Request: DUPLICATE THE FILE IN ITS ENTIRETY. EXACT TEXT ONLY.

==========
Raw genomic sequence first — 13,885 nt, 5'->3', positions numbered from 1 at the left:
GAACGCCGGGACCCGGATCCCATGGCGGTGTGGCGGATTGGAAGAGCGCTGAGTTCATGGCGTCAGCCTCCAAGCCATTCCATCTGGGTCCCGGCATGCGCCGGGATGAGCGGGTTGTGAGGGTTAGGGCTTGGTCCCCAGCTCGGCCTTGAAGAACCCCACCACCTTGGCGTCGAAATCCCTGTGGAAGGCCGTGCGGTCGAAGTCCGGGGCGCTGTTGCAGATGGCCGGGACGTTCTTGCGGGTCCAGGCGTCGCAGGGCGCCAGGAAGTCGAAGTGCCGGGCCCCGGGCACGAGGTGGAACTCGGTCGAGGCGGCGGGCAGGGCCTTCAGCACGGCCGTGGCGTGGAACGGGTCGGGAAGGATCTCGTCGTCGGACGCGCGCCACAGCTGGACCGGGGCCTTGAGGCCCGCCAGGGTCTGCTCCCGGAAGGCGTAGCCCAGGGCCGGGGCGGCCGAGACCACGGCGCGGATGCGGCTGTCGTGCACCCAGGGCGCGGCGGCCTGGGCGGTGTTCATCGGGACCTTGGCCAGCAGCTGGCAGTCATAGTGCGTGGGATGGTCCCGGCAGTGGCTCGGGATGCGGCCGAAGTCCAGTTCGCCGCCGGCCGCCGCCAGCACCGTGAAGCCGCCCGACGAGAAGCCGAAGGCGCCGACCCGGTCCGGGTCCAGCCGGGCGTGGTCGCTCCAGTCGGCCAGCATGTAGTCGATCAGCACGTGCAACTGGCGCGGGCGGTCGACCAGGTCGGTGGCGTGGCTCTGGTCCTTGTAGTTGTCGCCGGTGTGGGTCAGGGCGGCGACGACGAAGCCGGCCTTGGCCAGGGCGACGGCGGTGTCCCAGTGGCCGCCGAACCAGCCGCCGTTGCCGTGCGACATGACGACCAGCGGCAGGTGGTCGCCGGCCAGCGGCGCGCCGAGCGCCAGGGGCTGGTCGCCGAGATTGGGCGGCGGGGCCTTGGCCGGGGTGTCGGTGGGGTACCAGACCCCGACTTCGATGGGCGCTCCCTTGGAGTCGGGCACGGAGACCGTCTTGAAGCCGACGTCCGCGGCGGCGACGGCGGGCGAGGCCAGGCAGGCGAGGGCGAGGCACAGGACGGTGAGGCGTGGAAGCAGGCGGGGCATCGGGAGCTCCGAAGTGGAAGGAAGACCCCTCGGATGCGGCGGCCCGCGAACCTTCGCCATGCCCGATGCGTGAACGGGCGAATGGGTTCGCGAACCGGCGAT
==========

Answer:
Raw genomic sequence first — 13,885 nt, 5'->3', positions numbered from 1 at the left:
GAACGCCGGGACCCGGATCCCATGGCGGTGTGGCGGATTGGAAGAGCGCTGAGTTCATGGCGTCAGCCTCCAAGCCATTCCATCTGGGTCCCGGCATGCGCCGGGATGAGCGGGTTGTGAGGGTTAGGGCTTGGTCCCCAGCTCGGCCTTGAAGAACCCCACCACCTTGGCGTCGAAATCCCTGTGGAAGGCCGTGCGGTCGAAGTCCGGGGCGCTGTTGCAGATGGCCGGGACGTTCTTGCGGGTCCAGGCGTCGCAGGGCGCCAGGAAGTCGAAGTGCCGGGCCCCGGGCACGAGGTGGAACTCGGTCGAGGCGGCGGGCAGGGCCTTCAGCACGGCCGTGGCGTGGAACGGGTCGGGAAGGATCTCGTCGTCGGACGCGCGCCACAGCTGGACCGGGGCCTTGAGGCCCGCCAGGGTCTGCTCCCGGAAGGCGTAGCCCAGGGCCGGGGCGGCCGAGACCACGGCGCGGATGCGGCTGTCGTGCACCCAGGGCGCGGCGGCCTGGGCGGTGTTCATCGGGACCTTGGCCAGCAGCTGGCAGTCATAGTGCGTGGGATGGTCCCGGCAGTGGCTCGGGATGCGGCCGAAGTCCAGTTCGCCGCCGGCCGCCGCCAGCACCGTGAAGCCGCCCGACGAGAAGCCGAAGGCGCCGACCCGGTCCGGGTCCAGCCGGGCGTGGTCGCTCCAGTCGGCCAGCATGTAGTCGATCAGCACGTGCAACTGGCGCGGGCGGTCGACCAGGTCGGTGGCGTGGCTCTGGTCCTTGTAGTTGTCGCCGGTGTGGGTCAGGGCGGCGACGACGAAGCCGGCCTTGGCCAGGGCGACGGCGGTGTCCCAGTGGCCGCCGAACCAGCCGCCGTTGCCGTGCGACATGACGACCAGCGGCAGGTGGTCGCCGGCCAGCGGCGCGCCGAGCGCCAGGGGCTGGTCGCCGAGATTGGGCGGCGGGGCCTTGGCCGGGGTGTCGGTGGGGTACCAGACCCCGACTTCGATGGGCGCTCCCTTGGAGTCGGGCACGGAGACCGTCTTGAAGCCGACGTCCGCGGCGGCGACGGCGGGCGAGGCCAGGCAGGCGAGGGCGAGGCACAGGACGGTGAGGCGTGGAAGCAGGCGGGGCATCGGGAGCTCCGAAGTGGAAGGAAGACCCCTCGGATGCGGCGGCCCGCGAACCTTCGCCATGCCCGATGCGTGAACGGGCGAATGGGTTCGCGAACCGGCGAT